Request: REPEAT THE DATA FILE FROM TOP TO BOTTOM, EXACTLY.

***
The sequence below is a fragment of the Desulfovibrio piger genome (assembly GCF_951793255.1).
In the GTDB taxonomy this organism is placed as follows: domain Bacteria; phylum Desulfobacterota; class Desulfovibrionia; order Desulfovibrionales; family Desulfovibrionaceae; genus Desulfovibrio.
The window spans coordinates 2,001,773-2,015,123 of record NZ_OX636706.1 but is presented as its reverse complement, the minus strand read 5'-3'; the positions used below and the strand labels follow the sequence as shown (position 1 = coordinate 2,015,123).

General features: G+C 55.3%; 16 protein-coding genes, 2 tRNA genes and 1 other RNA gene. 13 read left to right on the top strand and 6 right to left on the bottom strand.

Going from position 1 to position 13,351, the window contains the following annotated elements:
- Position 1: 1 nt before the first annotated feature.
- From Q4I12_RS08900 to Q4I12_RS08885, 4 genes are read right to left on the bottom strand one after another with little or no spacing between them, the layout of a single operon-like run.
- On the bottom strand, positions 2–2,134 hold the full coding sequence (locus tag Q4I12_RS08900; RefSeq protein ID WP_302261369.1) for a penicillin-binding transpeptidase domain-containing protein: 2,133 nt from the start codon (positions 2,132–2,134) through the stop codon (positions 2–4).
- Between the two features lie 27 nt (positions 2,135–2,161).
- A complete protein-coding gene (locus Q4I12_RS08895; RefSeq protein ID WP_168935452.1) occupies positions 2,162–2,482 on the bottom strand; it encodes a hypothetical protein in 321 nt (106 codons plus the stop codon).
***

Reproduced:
The sequence below is a fragment of the Desulfovibrio piger genome (assembly GCF_951793255.1).
In the GTDB taxonomy this organism is placed as follows: domain Bacteria; phylum Desulfobacterota; class Desulfovibrionia; order Desulfovibrionales; family Desulfovibrionaceae; genus Desulfovibrio.
The window spans coordinates 2,001,773-2,015,123 of record NZ_OX636706.1 but is presented as its reverse complement, the minus strand read 5'-3'; the positions used below and the strand labels follow the sequence as shown (position 1 = coordinate 2,015,123).

General features: G+C 55.3%; 16 protein-coding genes, 2 tRNA genes and 1 other RNA gene. 13 read left to right on the top strand and 6 right to left on the bottom strand.

Going from position 1 to position 13,351, the window contains the following annotated elements:
- Position 1: 1 nt before the first annotated feature.
- From Q4I12_RS08900 to Q4I12_RS08885, 4 genes are read right to left on the bottom strand one after another with little or no spacing between them, the layout of a single operon-like run.
- On the bottom strand, positions 2–2,134 hold the full coding sequence (locus tag Q4I12_RS08900; RefSeq protein ID WP_302261369.1) for a penicillin-binding transpeptidase domain-containing protein: 2,133 nt from the start codon (positions 2,132–2,134) through the stop codon (positions 2–4).
- Between the two features lie 27 nt (positions 2,135–2,161).
- A complete protein-coding gene (locus Q4I12_RS08895; RefSeq protein ID WP_168935452.1) occupies positions 2,162–2,482 on the bottom strand; it encodes a hypothetical protein in 321 nt (106 codons plus the stop codon).